As my therapist said: 2020 was a year that put brakes on the whole world. And yet, for me, it was one of the best years of my life by far – maybe with the exception of 2012, where lots of other wonderful things happened too.
On this year, my daughter was born. There was also the covid-19 pandemic (yeah, it’s obvious right now, but maybe some years from now someone reading this post will probably not remember that it did exist) so if you join these two things, you’ll see how worried I was. It was always my wife’s dream to be a mother, and to have me at her side on the delivery room, but because of the pandemic, this would not be possible… or would it?
At that time, I was still living in Brazil. There are laws over there for the expecting mother to have someone helping her on the birth process – and we did use these laws so the hospital would be forced to accept that I would be with her. They tried to persuade me to not do it, multiple times, until I was able to get the maternity’s director cellphone and talk to her. So, yes – I was there, saw my daughter born, and I was with my wife’s and my daughter the whole time! It was probably the most incredible, magic moment of my life: when my daughter was born, she stayed with us the whole time, dimmed lights, looking at us. Recognizing us. She kept biting my fingers (when my wife had to rest for a while), and even today (she’s 6 months now) it’s one of her most enjoyable actions: to grab my fingers and gently bite then.
Then, there was another fight moment: to get my daughter’s documents when most documentation’s offices on Brazil were closed. For people that don’t know how this works, documentation in Brazil is not centralized: your “birth certificate” is emitted into a “registry office”, the ID is from a department that’s subordinated to the police, there’s also another obligatory document that’s emitted from other office, and you will accumulate some other documents that also are emitted from different offices – let’s be honest, it’s a huge mess. As this “Identification Department” is TOO SLOW, it was delegated to some other departments, but they were also closed because of covid. Twitter helped me a lot – I made lots of posts and I was able to get help for my daughter’s documents faster. The last “fight moment” was to be able to get my daughter’s authorization from the Uruguayan government, so she would be able to travel.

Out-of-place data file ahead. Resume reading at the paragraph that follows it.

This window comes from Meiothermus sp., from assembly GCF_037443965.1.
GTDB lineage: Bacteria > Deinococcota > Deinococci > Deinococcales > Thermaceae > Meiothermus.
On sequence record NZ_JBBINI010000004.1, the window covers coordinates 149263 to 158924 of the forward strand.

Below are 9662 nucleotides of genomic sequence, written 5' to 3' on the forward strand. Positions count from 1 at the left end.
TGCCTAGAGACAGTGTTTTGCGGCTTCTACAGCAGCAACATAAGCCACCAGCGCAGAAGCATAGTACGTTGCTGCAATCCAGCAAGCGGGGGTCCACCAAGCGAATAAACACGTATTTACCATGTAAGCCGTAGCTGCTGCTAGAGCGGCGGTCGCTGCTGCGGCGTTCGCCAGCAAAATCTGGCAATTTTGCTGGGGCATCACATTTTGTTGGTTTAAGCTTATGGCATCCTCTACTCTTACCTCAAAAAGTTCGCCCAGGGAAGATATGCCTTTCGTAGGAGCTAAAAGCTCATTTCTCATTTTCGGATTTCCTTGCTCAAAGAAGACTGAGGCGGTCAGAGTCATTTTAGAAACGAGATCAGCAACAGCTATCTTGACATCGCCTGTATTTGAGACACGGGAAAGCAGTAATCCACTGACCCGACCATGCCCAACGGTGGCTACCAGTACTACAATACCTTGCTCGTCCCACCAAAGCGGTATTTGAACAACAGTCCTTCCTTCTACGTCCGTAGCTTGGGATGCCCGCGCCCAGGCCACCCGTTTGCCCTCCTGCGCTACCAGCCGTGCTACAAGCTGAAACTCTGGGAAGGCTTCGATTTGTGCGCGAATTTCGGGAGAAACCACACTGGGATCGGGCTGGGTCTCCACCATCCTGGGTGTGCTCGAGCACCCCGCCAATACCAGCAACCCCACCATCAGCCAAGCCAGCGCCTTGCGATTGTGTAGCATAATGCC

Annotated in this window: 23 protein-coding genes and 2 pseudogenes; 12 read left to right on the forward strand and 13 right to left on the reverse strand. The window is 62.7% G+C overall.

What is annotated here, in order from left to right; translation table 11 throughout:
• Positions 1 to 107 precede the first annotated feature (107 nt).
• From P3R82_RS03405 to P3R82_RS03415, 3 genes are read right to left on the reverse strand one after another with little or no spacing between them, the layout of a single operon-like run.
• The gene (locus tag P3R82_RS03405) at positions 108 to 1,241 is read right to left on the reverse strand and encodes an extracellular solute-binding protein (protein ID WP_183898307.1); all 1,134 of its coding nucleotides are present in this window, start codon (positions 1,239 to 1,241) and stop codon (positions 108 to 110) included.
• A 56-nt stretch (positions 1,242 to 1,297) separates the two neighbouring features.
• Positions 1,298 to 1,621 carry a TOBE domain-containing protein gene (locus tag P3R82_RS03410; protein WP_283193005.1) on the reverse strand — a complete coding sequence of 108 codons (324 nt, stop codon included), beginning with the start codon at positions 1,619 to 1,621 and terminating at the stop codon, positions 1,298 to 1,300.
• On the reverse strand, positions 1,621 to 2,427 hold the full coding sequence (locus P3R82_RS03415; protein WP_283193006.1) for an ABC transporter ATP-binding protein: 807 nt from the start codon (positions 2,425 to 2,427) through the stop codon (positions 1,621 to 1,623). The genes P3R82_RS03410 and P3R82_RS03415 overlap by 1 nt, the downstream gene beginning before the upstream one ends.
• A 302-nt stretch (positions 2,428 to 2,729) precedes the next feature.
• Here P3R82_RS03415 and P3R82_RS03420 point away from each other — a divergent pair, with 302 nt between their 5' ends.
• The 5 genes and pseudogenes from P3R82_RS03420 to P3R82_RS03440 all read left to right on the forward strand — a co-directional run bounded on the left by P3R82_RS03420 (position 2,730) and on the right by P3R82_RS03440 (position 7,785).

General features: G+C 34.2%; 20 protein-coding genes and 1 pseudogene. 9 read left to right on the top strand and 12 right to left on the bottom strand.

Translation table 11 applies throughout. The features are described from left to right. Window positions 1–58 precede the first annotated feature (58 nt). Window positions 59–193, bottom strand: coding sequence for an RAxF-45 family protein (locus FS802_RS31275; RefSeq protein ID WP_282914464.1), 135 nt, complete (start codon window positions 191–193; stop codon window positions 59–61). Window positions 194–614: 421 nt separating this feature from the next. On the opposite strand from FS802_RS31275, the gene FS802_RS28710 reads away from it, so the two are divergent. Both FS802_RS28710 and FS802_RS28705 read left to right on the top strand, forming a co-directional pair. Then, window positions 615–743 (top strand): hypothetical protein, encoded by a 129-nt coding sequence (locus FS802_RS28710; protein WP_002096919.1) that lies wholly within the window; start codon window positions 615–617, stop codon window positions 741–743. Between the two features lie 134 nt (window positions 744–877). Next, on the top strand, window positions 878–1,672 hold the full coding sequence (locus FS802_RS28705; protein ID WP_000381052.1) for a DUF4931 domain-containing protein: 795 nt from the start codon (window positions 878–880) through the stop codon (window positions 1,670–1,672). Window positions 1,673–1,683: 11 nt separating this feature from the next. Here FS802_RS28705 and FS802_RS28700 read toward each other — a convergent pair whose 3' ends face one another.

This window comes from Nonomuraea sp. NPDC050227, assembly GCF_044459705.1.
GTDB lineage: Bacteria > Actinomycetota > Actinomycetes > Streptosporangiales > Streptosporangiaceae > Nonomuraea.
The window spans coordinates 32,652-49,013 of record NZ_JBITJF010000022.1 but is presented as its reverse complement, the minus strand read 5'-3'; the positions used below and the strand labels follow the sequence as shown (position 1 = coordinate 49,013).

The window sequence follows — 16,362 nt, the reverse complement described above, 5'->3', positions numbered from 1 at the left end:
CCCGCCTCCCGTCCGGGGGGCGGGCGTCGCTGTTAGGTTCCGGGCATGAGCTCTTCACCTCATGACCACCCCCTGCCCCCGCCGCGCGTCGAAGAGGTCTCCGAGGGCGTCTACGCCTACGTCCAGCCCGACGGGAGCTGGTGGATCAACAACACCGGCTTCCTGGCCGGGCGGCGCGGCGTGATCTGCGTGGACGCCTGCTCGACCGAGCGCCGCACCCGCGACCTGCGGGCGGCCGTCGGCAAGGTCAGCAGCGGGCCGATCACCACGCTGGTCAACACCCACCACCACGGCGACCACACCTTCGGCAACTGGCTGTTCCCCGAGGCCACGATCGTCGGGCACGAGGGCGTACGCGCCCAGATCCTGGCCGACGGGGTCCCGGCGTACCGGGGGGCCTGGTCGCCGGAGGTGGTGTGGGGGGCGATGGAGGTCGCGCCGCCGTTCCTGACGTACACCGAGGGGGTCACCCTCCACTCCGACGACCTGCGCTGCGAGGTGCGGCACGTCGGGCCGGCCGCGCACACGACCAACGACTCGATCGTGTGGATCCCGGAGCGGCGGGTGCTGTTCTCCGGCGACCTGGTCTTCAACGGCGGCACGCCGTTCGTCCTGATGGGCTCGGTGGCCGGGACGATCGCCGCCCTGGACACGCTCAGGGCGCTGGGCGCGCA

Then, came the “flight” moment – we left Brazil, probably for good. We came to Montevideo/Uruguay, and so far, our life here have been great! Unfortunately for us, the COVID cases started to grow here, but let’s be honest, at least people are aware that this can pose a problem, differently from Brazil where almost everybody kept downplaying the problem.
As for tech, this year have been great for Open Source projects, with Nubank/Cognitech funding lots of projects. I still hope that they’ll be an example for other companies. Chlorine advanced A LOT too – there’s now a config file, fully written in ClojureScript, to configure Chlorine. This made possible to port most of the interesting features to VSCode’s version Clover, so now both have almost the same features – the only one missing in Clover is the ability to add custom HTML tags, but we’ll get there (probably…)
One of the things I’m quite proud is that last year, I also talked about Chlorine in a conference, showing some future ideas of the project. I’m happy to say that lots of the “future ideas” of the project were implemented on these last versions, and that the solution I went with was better than what I was thinking at 2019.
So, I can say that, even with 2020 putting brakes on everyone’s projects and dreams, we made it! It was indeed one of the best years of my life, and I’m sure it’ll be remembered for lots of years to come!